All parties must agree on the outcome and feel they have reached an acceptable resolution.
Mediation can be sort as part of a housing possession case, the case will be listed by the court for review. This is before any meaningful court hearing has taken place.
At review, the tenant can access free legal advice from duty advisers. If no agreement can be reached between the tenant and the landlord then if both parties agree, then the case will be referred to mediation. The court can then arrange for the case to be mediated.
Tenants and landlords who are interested in pursuing the path of mediation must raise this with the duty solicitor / their representative on the day of the review.
Mediation should avoid the stress that can come with a court hearing as well as the associated costs of a court hearing.
Mediation will also be a quicker process, the society of mediators aims to conduct the mediation within 10 days, landlords and tenants will not need to attend court as the mediation will be done remotely (via telephone)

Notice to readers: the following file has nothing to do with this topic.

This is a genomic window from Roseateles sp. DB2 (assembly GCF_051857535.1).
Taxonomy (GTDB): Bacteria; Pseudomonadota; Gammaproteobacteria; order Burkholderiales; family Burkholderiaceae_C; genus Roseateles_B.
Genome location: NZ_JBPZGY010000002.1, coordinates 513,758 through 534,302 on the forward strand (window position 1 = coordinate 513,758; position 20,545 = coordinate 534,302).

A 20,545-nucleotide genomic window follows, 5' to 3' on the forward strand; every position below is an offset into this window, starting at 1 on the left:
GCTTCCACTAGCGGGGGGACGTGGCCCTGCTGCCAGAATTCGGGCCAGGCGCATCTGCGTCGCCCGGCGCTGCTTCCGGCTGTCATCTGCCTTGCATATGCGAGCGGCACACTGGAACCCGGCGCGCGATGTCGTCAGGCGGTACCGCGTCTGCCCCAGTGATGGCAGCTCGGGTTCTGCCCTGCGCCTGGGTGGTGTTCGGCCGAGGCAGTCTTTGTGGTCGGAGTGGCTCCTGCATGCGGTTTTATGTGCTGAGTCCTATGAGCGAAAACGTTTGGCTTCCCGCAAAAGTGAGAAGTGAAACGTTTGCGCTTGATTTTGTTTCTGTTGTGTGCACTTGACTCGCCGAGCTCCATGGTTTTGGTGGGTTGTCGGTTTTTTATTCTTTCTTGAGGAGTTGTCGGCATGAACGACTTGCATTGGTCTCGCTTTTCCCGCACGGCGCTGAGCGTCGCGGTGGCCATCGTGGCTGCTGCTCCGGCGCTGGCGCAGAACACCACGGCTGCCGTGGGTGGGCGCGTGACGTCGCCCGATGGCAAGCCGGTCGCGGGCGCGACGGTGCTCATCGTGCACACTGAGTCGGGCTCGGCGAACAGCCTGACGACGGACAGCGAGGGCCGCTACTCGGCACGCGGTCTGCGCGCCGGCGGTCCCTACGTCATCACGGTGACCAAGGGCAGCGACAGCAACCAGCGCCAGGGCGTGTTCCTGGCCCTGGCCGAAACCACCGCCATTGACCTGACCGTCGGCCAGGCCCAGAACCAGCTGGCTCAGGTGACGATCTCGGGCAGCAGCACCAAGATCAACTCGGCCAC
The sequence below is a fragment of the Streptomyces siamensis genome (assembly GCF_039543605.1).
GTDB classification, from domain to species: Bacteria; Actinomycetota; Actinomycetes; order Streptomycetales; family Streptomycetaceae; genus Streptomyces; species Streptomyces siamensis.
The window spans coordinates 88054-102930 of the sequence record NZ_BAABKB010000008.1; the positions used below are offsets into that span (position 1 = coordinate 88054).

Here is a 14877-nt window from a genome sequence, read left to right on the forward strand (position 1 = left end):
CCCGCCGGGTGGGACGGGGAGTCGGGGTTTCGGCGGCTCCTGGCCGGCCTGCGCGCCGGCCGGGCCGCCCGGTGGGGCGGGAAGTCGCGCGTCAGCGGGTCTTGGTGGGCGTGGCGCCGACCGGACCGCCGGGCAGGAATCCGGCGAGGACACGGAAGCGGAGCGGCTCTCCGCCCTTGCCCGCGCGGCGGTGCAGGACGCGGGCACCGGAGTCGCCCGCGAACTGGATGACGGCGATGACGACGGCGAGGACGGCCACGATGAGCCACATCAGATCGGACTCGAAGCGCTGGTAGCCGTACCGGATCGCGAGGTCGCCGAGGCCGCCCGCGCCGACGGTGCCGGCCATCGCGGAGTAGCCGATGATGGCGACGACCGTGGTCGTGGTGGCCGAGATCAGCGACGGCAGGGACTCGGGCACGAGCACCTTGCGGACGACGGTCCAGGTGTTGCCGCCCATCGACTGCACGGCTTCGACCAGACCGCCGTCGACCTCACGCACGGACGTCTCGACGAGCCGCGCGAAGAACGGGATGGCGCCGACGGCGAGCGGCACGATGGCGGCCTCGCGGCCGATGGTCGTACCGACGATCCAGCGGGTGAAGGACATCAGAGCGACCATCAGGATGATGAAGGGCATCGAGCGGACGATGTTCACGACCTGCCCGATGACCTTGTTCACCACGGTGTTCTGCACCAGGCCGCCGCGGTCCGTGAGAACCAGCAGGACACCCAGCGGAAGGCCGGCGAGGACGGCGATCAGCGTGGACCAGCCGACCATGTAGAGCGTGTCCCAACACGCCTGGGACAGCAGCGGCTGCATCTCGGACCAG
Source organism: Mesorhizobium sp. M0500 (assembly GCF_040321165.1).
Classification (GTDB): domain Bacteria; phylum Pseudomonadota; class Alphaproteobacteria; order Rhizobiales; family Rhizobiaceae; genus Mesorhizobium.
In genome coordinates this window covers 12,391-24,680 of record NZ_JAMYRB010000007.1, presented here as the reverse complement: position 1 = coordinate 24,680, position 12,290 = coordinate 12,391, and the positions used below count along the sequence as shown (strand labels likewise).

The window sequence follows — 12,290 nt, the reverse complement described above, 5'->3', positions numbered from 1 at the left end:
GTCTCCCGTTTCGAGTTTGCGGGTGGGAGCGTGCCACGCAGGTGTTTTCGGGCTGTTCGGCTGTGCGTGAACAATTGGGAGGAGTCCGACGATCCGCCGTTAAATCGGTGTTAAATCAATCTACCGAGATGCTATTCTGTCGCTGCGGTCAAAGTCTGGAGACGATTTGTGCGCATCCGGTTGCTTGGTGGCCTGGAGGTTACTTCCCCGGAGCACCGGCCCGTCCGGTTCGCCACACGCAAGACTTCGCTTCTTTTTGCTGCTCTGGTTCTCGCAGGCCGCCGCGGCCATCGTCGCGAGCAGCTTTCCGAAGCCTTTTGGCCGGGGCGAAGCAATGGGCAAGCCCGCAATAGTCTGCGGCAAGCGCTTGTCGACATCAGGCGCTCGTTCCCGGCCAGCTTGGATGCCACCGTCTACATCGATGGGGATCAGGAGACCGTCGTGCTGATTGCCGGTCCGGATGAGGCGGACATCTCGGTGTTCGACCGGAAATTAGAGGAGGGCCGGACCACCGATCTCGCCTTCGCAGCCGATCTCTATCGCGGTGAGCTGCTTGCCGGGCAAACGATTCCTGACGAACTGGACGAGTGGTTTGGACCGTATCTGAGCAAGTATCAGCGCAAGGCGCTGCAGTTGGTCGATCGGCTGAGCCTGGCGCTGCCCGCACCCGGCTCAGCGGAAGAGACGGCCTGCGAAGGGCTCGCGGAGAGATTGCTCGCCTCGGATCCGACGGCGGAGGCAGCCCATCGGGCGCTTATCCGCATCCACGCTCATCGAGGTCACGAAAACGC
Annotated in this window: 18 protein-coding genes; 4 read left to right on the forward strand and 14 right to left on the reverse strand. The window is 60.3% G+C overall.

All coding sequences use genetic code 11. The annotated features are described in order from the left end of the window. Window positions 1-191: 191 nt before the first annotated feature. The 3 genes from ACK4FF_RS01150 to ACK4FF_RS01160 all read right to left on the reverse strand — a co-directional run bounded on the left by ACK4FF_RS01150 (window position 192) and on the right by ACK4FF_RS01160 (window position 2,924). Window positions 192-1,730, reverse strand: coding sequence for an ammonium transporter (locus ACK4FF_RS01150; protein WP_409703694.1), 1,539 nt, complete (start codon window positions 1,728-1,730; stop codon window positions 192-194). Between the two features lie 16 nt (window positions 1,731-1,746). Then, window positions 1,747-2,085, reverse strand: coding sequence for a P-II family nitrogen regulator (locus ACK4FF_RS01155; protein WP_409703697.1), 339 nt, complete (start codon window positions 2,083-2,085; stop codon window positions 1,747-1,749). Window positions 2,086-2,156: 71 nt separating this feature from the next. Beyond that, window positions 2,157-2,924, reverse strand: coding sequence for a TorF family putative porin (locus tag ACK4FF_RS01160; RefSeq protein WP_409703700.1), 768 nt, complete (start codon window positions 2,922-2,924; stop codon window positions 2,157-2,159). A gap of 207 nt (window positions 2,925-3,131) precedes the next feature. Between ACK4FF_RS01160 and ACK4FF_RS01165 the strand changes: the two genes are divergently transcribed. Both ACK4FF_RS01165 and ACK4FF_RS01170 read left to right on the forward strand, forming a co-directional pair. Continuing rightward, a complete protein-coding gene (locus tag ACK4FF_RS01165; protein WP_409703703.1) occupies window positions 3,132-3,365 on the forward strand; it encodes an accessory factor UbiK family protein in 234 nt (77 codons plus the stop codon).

If mediation is successful and both parties are happy with the proposed solution, they will sign an agreement, which will be put in front of a judge for approval. The agreement will explain what actions each party has agreed to adhere to.
Once the mediation agreement between the landlord and tenant is satisfied, the court will be informed, and the case will be closed.
However, if mediation is unsuccessful the case will continue to a court hearing.
What is discussed in mediation is completely confidential, therefore the court will not be told of any details regarding the mediation.
It’s important to note that although mediation may help avoid a full court hearing, it will not delay any ongoing court process, therefore all parties must continue to comply with all court directions.
In addition to this, the mediation agreement is binding, therefore the landlord or tenant can apply to the court to enforce the meditation agreement if it is broken by the other party.